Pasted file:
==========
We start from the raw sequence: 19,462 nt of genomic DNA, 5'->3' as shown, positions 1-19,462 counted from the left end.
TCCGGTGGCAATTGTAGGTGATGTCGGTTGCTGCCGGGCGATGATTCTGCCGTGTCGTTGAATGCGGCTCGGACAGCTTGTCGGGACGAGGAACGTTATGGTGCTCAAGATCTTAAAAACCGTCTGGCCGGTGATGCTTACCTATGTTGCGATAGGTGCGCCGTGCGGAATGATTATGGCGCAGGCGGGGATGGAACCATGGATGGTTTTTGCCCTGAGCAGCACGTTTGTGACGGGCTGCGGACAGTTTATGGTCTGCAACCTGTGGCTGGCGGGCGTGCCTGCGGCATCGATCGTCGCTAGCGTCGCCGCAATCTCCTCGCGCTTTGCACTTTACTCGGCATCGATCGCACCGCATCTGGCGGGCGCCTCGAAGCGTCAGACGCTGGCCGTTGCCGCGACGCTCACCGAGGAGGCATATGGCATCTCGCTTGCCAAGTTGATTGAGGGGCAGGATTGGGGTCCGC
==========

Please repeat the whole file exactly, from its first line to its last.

We start from the raw sequence: 19,462 nt of genomic DNA, 5'->3' as shown, positions 1-19,462 counted from the left end.
TCCGGTGGCAATTGTAGGTGATGTCGGTTGCTGCCGGGCGATGATTCTGCCGTGTCGTTGAATGCGGCTCGGACAGCTTGTCGGGACGAGGAACGTTATGGTGCTCAAGATCTTAAAAACCGTCTGGCCGGTGATGCTTACCTATGTTGCGATAGGTGCGCCGTGCGGAATGATTATGGCGCAGGCGGGGATGGAACCATGGATGGTTTTTGCCCTGAGCAGCACGTTTGTGACGGGCTGCGGACAGTTTATGGTCTGCAACCTGTGGCTGGCGGGCGTGCCTGCGGCATCGATCGTCGCTAGCGTCGCCGCAATCTCCTCGCGCTTTGCACTTTACTCGGCATCGATCGCACCGCATCTGGCGGGCGCCTCGAAGCGTCAGACGCTGGCCGTTGCCGCGACGCTCACCGAGGAGGCATATGGCATCTCGCTTGCCAAGTTGATTGAGGGGCAGGATTGGGGTCCGC